“USAID supports a strong and independent media in Ukraine,” said Paige Alexander, USAID assistant administrator for the Bureau for Europe and Eurasia. “This additional funding will help to protect vulnerable journalists while also advancing press freedoms and democratic governance in Ukraine.”
USAID supports respect for universal values around the world as central to its mission to end extreme poverty and promote resilient, democratic societies. The agency’s work is committed to increasing awareness, creating strong legal foundations for independent media and civil society, improving government responsiveness to constituents and supporting platforms for free and open communications.
USAID said these new funds will support a number of activities:
• Webinars on media rights and responsibilities will be conducted in preparation for the presidential and local election campaigns, and regional training seminars will be conducted on journalistic legal and professional standards during an election. Voter education public service announcements will be produced and distributed to media outlets across Ukraine.
• Joint public forums and town hall discussions will cover constitutional reform in the context of the presidential election, political processes between the expected rounds one and two of the election, analysis of candidate platforms, local election procedures, Ukrainian unity and implications of European Union integration.
• Assistance will be provided to 1st Ukrainian Channel and a local foundation to produce and broadcast debates between the presidential candidates, as well as post-debate webcasts.
• Cross-regional exchanges will link 45 journalists, editors and bloggers to increase information available to citizens about political reforms, economic and social issues, and the May 25 presidential elections. Small grants for content production will be provided to cover news events, and the creation of regional news and information Web portals and live webcasts.
• Physical and digital security training will be provided for journalists, including best practices for safe Internet and mobile communications use, as well as how to avoid or disengage from dangerous situations when covering civil unrest.
USAID said it is supporting the government of Ukraine as it implements constitutional and electoral reforms that fulfill its stated goal of becoming a fully inclusive and economically stable democracy. The U.S. government has invested $11.4 million to support a transparent and democratic election process in Ukraine. Programs support improvements to the electoral framework; voter education and civic participation; transparent and effective election administration; open and responsive political competition; effective oversight of election processes; election security and redress of infractions; and a diverse, balanced and policy-focused media environment.
Technology is becoming increasingly important in all public services, but especially libraries. In an age where economic, educational, health, and social opportunities depend more and more on access to the Internet, lack of access means lack of opportunity.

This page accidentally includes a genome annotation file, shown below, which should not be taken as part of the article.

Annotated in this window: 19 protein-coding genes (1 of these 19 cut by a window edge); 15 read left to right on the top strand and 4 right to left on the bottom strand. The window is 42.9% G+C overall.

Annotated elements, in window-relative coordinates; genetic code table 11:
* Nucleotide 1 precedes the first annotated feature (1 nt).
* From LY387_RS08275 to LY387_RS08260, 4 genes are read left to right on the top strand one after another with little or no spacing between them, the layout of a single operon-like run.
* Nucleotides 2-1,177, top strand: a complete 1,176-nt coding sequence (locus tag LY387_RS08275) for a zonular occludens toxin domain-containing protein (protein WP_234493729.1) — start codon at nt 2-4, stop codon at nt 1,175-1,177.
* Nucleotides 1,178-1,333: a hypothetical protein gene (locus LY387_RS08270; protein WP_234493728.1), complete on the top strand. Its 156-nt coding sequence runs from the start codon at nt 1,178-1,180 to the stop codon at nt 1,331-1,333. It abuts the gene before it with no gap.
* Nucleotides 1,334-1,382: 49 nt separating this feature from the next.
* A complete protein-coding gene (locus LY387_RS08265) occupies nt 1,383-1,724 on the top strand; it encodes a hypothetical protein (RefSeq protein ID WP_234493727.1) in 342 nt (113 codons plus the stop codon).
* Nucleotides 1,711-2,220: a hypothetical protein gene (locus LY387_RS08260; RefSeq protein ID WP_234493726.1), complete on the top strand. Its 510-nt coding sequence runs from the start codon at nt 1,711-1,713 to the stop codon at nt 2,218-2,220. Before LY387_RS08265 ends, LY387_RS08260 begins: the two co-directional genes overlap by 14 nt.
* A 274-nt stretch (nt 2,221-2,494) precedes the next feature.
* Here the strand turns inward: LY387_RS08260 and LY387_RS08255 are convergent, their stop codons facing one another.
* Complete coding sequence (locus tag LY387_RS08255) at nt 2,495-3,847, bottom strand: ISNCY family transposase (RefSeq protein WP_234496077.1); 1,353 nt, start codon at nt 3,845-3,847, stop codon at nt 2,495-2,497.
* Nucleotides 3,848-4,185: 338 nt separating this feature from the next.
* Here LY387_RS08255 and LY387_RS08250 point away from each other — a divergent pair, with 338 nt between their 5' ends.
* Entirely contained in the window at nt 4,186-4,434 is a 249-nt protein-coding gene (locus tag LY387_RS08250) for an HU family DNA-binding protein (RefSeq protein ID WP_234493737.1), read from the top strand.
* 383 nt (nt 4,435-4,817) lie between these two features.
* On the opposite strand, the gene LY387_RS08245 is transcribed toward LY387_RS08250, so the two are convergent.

Microsoft decided that the USAID Bibliomist project was a great opportunity to partner with USAID, the International Research and Exchanges Board, the Bill and Melinda Gates Foundation in Ukraine, and the Ukrainian Library Association to spur the evolution of Ukraine’s libraries into modern information resource and community centers. Microsoft donated $9 million in software to Ukraine’s public libraries as part of its global initiative to endow communities with accessible and useful technology. Today Bibliomist can proudly state that it has helped revive 10 percent of Ukraine’s libraries and firmly planted the seeds to rejuvenate many more. Only through such a broad-based partnership could such an endeavor be realized.
Libraries are sources not only of books but also information, so their importance is not waning. Libraries can use technology in a variety of ways. For instance, by supporting public access computers, we help ensure that those who do not have computers available to them at home, work, or school can still benefit from this critical technology. Using technology, libraries can also provide benefits to the community as a whole. For instance, libraries are well positioned to develop community assessments, which are studies that help a community identify its needs and then determine how to go about meeting them.
Today Ukraine’s public libraries are working diligently to close both the digital and the opportunity gap: from giving free classes on resume-building to providing free access to technology. They are striving to provide services and workshops that address essential community needs, from increasing electoral literacy to promoting healthy lifestyles. As libraries discover better ways to deliver information via new media platforms and improve operational efficiencies, they will have a greater impact on a broader population.